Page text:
Absolutely! If I don't show up and cheer for my options, rain or shine, then where's their motivation to perform?
<<I wasn't trying to imply an exact percentage like 20 successes and one failure. I was more or less saying that it is possible to have 20 successes in a row, conclude you are a genius, and still not really have the best of it. :-)>>
True. I agree with your original point you were making. I've seen it too. I've seen speculators buy simply because something is beaten up regardless of fundamental merit. Buying stocks because they're going up via the greater fool theory is following the crowd. However, adopting a blind contrarian approach by simply buying because other people are selling is just as mindless and dangerous. There has to be some type of filter there to catch the ugly debris.
-TF
I understand your point.
I wasn't trying to imply an exact percentage like 20 successes and one failure. I was more or less saying that it is possible to have 20 successes in a row, conclude you are a genius, and still not really have the best of it. :-)
I've been selling puts for over 20 years,in my taxable accts and my IRA. Remember,in taxable accts its all short term gains when the puts expire so uncle sam has 1/3 of your action on a free roll. The VIX, and put premiums are @ 7 year lows. Does anyone think the downside risk in this market is at 7 year lows? Do you really want to book downside risk,at this time,from these levels,after this monster rally? Be VERY careful my friend and make sure you understand the risk.
<<So assuming the 21st time you made a whopping mistake that took 70% away from your pincipal, you're still left with $26,020.>>
"If your 21st time is Enron you're left with $0."
Or to put it in the words of Homer Simpson:
"DOH!!"
-TF
<<So assuming the 21st time you made a whopping mistake that took 70% away from your pincipal, you're still left with $26,020.>>
If your 21st time is Enron you're left with $0.
<<Sometimes the reason a stock is down is because of the potential of a low probability negative event. If that event does not occur, you win. If you didn't even understand the issue to begin with you were lucky. Given that these negative possibilities are often low probability events, you might win 20 times in a row and think you are genius when in fact you are clueless. It just takes a long time for the probabilities to catch up to you.>>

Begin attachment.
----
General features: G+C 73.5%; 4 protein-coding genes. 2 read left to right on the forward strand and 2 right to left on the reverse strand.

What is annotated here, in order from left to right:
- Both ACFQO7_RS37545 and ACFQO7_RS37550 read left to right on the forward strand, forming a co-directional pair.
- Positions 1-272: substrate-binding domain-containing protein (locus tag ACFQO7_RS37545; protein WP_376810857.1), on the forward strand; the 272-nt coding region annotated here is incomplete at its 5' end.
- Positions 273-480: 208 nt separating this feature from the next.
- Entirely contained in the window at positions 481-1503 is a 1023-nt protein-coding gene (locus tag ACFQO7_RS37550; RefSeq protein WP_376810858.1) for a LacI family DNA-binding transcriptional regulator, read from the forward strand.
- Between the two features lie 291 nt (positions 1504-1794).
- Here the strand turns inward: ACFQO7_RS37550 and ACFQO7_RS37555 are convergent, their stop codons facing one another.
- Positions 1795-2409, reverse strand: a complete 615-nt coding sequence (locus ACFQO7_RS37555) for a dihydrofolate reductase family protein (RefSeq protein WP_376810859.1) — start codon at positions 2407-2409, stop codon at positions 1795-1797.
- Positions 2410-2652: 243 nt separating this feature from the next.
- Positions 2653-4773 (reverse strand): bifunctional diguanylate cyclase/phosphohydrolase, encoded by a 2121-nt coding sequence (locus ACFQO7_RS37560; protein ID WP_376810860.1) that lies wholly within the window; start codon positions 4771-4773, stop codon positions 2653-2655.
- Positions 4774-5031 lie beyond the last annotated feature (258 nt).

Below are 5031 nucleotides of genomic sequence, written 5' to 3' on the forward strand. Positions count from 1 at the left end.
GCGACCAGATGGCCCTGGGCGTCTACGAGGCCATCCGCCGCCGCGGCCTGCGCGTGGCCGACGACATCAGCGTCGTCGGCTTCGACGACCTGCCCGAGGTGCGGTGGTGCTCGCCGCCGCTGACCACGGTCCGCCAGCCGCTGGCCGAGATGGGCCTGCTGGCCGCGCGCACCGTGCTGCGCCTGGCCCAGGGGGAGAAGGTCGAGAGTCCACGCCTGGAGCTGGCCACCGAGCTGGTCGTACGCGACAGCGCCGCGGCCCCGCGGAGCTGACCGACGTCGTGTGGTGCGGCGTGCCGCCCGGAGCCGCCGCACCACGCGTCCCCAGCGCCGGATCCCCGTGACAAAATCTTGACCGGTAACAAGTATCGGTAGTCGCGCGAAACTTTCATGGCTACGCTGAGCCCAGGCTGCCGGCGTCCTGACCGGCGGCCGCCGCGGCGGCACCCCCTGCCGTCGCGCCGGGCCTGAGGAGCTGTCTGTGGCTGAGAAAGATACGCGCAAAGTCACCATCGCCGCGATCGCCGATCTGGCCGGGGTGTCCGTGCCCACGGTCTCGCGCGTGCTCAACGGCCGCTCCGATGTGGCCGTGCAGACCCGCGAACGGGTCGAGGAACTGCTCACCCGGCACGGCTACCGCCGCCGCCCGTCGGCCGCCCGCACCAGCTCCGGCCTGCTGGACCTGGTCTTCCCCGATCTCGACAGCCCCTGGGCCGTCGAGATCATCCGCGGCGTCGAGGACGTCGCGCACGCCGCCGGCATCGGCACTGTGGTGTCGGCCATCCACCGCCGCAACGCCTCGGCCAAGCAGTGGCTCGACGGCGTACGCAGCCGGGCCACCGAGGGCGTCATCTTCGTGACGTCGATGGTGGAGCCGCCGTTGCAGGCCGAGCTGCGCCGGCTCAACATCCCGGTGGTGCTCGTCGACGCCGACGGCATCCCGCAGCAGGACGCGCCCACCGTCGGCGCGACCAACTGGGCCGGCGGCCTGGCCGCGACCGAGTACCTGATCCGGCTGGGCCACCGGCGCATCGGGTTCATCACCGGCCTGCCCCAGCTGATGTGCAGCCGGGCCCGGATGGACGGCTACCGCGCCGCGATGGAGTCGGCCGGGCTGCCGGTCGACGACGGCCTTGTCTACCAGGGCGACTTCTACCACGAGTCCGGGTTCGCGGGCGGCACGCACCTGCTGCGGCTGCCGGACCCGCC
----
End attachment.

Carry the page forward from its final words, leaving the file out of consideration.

I understand what you are saying and I agree with the majority of your post. For fun, let's take a look at the math though.
If you win 20 times in a row and make 25% as an average gain on such conditions in a tax free environment like a Roth IRA, then if you started with $1,000 you would end up with $86,736. So assuming the 21st time you made a whopping mistake that took 70% away from your pincipal, you're still left with $26,020.
If it took you 10 years to complete that 21 stock cycle then your average annual return would be 38.5%.
If it took 15 years to complete, your average annual return would be 24.2%.
If it took 20 years to complete, your average annual return would be 17.7%.
If you were lucky 10 times in a row and gained 25% each time that $1,000 would grow to $9,313. If you made that -70% in that 11th time your FV falls to $2,793.9 (it doesn't matter when that -70% stinker comes in really). Still, over a 10 year period that's an average annual return of 10.8%, right were the long-term stock market average lies.
-TF